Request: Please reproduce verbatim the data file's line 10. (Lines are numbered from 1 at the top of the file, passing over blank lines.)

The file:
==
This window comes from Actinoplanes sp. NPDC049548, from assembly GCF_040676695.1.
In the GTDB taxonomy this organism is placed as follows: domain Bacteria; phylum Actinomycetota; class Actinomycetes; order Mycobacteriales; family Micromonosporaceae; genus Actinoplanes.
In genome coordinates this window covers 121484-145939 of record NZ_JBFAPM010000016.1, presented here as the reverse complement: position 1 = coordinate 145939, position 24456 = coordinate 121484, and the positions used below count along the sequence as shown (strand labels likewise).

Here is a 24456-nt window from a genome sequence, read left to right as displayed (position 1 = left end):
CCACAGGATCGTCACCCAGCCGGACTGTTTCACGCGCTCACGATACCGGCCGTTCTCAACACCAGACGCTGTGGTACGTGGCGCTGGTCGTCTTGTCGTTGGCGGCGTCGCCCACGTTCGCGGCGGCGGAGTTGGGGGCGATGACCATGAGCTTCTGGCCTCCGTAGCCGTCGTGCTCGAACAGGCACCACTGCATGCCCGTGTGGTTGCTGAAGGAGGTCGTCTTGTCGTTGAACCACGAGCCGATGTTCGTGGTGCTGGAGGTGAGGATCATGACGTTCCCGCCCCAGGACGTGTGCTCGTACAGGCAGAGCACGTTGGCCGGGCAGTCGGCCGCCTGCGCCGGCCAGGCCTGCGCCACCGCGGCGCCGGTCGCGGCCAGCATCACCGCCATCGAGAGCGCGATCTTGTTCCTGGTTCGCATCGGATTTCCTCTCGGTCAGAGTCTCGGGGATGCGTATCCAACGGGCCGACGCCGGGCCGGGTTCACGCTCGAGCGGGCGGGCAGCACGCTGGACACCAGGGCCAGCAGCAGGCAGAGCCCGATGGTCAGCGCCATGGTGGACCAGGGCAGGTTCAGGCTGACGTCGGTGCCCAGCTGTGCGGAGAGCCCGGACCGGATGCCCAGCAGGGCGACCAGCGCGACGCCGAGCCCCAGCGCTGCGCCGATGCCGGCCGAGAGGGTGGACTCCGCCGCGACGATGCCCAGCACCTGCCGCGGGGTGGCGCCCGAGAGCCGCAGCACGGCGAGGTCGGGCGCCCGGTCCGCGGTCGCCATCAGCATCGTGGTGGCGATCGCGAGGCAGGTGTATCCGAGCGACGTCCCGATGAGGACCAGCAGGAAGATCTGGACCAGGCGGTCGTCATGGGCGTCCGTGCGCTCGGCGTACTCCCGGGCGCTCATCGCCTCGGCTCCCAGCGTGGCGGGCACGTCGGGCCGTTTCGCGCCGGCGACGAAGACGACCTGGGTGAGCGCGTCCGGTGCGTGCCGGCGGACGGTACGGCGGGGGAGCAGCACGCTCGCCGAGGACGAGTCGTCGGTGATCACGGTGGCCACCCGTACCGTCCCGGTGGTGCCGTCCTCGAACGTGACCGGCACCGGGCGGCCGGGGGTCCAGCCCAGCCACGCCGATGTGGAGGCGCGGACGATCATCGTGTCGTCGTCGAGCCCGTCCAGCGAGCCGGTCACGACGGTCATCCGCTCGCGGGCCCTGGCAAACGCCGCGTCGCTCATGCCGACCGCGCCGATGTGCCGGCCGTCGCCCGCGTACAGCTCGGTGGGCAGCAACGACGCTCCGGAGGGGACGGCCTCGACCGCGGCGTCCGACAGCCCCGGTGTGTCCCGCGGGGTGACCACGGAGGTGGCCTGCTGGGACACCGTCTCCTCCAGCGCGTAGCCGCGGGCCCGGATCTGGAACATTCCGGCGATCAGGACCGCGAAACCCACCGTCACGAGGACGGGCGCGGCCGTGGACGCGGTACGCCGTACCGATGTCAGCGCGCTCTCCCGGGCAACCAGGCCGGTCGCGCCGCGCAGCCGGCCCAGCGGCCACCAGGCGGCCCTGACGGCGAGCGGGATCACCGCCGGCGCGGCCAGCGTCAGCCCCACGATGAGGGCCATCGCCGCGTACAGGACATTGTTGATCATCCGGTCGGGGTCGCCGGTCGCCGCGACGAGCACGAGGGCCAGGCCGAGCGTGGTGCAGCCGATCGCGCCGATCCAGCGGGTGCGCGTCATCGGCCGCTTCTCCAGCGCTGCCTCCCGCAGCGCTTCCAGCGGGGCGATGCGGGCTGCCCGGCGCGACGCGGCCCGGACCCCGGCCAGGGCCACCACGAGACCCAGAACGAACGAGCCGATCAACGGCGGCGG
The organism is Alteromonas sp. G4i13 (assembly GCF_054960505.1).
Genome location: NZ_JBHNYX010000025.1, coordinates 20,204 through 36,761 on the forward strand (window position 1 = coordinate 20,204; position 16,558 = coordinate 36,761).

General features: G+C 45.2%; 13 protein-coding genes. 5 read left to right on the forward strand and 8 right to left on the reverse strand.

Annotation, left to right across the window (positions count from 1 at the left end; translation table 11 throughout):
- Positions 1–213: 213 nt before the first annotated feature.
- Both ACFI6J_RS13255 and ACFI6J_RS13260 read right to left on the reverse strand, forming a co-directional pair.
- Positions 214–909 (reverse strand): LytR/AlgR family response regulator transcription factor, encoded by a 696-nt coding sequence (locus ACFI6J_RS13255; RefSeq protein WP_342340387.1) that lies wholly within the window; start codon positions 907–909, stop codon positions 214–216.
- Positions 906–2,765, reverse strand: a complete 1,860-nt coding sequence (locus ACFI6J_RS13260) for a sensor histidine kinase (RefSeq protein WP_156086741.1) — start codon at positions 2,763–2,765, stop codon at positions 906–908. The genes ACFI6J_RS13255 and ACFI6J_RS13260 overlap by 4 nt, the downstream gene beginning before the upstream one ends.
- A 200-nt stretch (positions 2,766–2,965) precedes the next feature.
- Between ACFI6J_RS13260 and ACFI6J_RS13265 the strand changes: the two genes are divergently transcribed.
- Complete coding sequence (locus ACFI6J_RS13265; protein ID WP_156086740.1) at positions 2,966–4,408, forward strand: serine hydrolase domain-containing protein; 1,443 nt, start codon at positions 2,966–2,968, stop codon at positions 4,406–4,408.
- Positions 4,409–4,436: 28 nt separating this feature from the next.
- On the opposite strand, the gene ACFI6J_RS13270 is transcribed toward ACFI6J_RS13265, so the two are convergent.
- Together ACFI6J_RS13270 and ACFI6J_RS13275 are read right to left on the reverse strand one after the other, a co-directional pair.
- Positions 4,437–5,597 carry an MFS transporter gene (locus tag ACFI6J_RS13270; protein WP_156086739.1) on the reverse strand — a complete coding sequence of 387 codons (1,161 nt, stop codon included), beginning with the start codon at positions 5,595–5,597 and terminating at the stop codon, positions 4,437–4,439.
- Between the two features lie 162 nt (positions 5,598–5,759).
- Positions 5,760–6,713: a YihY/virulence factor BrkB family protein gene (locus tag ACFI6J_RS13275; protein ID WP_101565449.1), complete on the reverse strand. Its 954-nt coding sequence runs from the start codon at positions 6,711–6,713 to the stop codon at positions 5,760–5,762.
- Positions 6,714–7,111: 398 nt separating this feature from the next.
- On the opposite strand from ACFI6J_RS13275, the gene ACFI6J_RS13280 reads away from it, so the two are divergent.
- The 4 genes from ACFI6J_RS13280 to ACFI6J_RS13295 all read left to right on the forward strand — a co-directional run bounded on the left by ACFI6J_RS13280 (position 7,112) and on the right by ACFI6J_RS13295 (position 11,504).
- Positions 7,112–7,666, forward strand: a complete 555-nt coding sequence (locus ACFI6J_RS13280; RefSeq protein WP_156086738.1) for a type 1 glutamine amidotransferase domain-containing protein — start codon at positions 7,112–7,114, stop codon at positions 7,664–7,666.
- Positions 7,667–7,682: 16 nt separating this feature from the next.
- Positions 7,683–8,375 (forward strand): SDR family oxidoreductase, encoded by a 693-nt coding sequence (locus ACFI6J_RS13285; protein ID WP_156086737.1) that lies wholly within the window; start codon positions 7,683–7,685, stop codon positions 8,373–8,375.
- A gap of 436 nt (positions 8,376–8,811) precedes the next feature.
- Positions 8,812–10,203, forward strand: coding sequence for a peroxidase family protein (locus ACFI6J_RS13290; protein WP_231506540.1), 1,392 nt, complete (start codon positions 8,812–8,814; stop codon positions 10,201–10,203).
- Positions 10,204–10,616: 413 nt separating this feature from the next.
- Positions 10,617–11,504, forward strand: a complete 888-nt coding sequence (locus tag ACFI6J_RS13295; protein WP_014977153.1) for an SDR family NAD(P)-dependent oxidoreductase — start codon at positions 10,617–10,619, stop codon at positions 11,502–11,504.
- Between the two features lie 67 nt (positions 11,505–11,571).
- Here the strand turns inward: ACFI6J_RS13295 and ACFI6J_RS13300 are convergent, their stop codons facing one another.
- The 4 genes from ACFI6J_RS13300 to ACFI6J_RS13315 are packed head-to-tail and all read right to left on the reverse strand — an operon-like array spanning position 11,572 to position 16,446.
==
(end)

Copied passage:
- Positions 1–213: 213 nt before the first annotated feature.